Tasteless: The truth is that it’s the hardest game that’s basically ever been made. It’s just really, really hard to do everything. I think that’s one of the reasons Koreans are so fascinated with it—because in Korea everybody played it in PC Cafes, so they’re fully cognizant of how difficult it is. When professional players do these crazy strats and fake people out while still executing the mechanics so well, it’s really exciting to see.

Do you worry that the difficulty will keep the game from appealing to casual players?

Artosis: Not really. Everyone plays sports and they’re nowhere near the pro level at that. Just because you can’t dunk a basketball doesn’t mean you won’t shoot some hoops. Even though this is such a ridiculously hard game to play well, you can always find someone of your level to play with, and it’s still going to be a lot of fun, even if you’re not Michael Jordan or Flash.

It’s hard to be the best at any competitive game. Do you think Brood War is actually harder than other multiplayer games, or is its difficulty just more obvious?

Artosis: Yeah, I guess a lot of other games are more like bowling—you can roll a ball down a lane and hit some pins, so maybe you think you’re okay. Whereas StarCraft would be more like archery, or something? If you’re not hitting the target, you know you suck. It’s just that mechanical. I definitely think that players are more aware of how bad they are at Brood War than how bad they are at a different game—even if they’re equally bad at both.

Why do you think so many top StarCraft players were able to switch to playing poker professionally? At face value, the games don’t appear to have that much in common.

Artosis: I mean, there are aspects you can draw from both, where you’re hiding information and stuff like that—but I think there’s a bigger point, which is that if you can get good at StarCraft, you can be good at absolutely anything.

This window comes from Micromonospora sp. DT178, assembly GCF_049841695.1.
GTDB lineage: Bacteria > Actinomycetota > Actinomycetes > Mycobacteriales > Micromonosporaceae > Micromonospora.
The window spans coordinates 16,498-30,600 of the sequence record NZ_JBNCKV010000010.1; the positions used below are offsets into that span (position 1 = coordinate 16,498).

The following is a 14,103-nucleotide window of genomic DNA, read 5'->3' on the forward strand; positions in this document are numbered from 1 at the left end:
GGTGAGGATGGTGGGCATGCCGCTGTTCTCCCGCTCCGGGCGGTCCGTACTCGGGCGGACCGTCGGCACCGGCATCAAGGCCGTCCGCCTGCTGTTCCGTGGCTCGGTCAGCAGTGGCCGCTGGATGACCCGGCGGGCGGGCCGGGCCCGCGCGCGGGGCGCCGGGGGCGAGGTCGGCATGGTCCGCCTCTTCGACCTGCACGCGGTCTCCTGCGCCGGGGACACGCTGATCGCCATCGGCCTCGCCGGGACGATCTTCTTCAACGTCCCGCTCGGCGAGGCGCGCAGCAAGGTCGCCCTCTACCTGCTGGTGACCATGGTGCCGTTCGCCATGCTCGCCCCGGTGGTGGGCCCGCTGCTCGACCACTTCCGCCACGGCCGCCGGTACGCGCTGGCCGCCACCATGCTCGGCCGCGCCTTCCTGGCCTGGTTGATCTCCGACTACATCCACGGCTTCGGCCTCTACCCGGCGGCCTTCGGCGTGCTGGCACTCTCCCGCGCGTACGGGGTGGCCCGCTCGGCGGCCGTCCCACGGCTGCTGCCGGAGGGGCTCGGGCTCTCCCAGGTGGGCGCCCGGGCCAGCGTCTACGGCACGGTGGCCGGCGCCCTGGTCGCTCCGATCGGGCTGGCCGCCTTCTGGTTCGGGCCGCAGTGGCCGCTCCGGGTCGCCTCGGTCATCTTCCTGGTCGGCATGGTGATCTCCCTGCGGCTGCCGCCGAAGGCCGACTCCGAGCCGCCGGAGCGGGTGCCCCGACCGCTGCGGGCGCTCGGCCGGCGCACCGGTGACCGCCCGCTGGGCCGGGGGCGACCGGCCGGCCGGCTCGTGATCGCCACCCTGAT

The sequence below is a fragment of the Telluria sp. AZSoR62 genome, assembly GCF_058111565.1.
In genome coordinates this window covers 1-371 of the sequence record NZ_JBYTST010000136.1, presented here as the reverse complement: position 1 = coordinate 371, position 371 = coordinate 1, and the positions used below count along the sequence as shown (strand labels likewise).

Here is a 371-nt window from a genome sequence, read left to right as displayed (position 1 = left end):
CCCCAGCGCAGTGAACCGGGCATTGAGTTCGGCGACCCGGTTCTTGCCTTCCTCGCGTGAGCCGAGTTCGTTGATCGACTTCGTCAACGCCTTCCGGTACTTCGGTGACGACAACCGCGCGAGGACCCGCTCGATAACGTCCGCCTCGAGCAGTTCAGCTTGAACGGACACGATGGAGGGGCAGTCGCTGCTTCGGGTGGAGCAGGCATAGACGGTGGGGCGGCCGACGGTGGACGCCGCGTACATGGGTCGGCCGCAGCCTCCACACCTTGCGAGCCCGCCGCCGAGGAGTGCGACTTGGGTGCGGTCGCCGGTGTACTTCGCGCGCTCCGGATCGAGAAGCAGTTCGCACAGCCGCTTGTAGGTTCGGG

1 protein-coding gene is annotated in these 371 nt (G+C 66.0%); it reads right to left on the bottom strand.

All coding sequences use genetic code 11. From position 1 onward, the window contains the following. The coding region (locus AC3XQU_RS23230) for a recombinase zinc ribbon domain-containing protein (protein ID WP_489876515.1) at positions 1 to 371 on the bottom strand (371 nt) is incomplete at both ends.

What would you say to somebody who is intimidated by StarCraft: Remastered’s difficulty?

Artosis: You get so much satisfaction when you start to do anything right in StarCraft . . . it gives you this amazing, accomplished feeling. Yeah, it sounds intimidating, but give it a try! There’s a reason why this has been around for forever, and it’s not going away.

Tasteless: I lived with two roommates when I was in college. They would watch me play StarCraft, and eventually they were like “I wanna learn this game, this looks cool.” So they would play against each other, and one guy couldn’t macro, he would always have 3,000 minerals, he was on two bases and teching to Carriers or whatever—and my other friend, he could kinda spend his money, but he didn’t get what he had to do, or why—and I would watch them play, and honestly those were some of the most fun games I’ve ever seen.

I think this is where the excitement in Korea came from—watching people of all levels play in PC cafes and eventually on television. It’s just— (Frustrated noise) It’s okay to not be the best at something, you know? You can still enjoy it. If I go play pool with Dan in a bar, it’s not like “this game sucks” because I’m missing the ball every once in a while.

This might be a problem with gaming culture now, that everybody wants to be a pro, and everybody wants to have some kind of label that makes them special.  I’m like: I think you guys forgot the whole reason why we play games. We play games to learn and have fun.

It’s like somebody saying “I don’t wanna work out because I’ll never be as ripped as Arnold Schwarzenegger.”

No. You should use your body. You should use your brain. You should play StarCraft. It’ll make you feel better.